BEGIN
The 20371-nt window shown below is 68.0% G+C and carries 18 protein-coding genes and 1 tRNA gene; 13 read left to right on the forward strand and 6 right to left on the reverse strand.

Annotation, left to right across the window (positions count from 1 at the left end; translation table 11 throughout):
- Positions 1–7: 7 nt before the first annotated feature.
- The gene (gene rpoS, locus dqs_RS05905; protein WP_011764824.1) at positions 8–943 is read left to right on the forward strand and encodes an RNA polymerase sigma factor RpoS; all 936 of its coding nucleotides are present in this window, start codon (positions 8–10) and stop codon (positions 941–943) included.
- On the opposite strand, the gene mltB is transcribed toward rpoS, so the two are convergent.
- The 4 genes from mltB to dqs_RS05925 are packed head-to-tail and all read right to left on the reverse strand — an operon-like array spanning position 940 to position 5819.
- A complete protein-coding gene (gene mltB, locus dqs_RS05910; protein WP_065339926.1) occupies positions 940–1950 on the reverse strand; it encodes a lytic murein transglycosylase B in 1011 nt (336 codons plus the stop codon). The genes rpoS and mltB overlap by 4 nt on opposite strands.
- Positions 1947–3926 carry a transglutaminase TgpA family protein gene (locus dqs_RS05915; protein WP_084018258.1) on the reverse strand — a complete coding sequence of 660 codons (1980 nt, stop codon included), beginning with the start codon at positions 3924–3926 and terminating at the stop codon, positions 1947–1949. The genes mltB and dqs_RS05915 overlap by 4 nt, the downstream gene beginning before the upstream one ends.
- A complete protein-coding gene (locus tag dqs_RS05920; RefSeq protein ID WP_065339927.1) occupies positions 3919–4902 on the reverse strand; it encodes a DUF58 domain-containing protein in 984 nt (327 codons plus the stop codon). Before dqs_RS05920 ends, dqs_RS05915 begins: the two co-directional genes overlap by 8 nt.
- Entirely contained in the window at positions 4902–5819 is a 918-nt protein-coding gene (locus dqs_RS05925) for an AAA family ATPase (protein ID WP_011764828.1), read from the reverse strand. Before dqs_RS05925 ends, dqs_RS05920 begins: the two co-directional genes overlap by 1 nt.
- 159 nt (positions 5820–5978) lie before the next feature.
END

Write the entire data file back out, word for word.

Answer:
The 20371-nt window shown below is 68.0% G+C and carries 18 protein-coding genes and 1 tRNA gene; 13 read left to right on the forward strand and 6 right to left on the reverse strand.

Annotation, left to right across the window (positions count from 1 at the left end; translation table 11 throughout):
- Positions 1–7: 7 nt before the first annotated feature.
- The gene (gene rpoS, locus dqs_RS05905; protein WP_011764824.1) at positions 8–943 is read left to right on the forward strand and encodes an RNA polymerase sigma factor RpoS; all 936 of its coding nucleotides are present in this window, start codon (positions 8–10) and stop codon (positions 941–943) included.
- On the opposite strand, the gene mltB is transcribed toward rpoS, so the two are convergent.
- The 4 genes from mltB to dqs_RS05925 are packed head-to-tail and all read right to left on the reverse strand — an operon-like array spanning position 940 to position 5819.
- A complete protein-coding gene (gene mltB, locus dqs_RS05910; protein WP_065339926.1) occupies positions 940–1950 on the reverse strand; it encodes a lytic murein transglycosylase B in 1011 nt (336 codons plus the stop codon). The genes rpoS and mltB overlap by 4 nt on opposite strands.
- Positions 1947–3926 carry a transglutaminase TgpA family protein gene (locus dqs_RS05915; protein WP_084018258.1) on the reverse strand — a complete coding sequence of 660 codons (1980 nt, stop codon included), beginning with the start codon at positions 3924–3926 and terminating at the stop codon, positions 1947–1949. The genes mltB and dqs_RS05915 overlap by 4 nt, the downstream gene beginning before the upstream one ends.
- A complete protein-coding gene (locus tag dqs_RS05920; RefSeq protein ID WP_065339927.1) occupies positions 3919–4902 on the reverse strand; it encodes a DUF58 domain-containing protein in 984 nt (327 codons plus the stop codon). Before dqs_RS05920 ends, dqs_RS05915 begins: the two co-directional genes overlap by 8 nt.
- Entirely contained in the window at positions 4902–5819 is a 918-nt protein-coding gene (locus dqs_RS05925) for an AAA family ATPase (protein ID WP_011764828.1), read from the reverse strand. Before dqs_RS05925 ends, dqs_RS05920 begins: the two co-directional genes overlap by 1 nt.
- 159 nt (positions 5820–5978) lie before the next feature.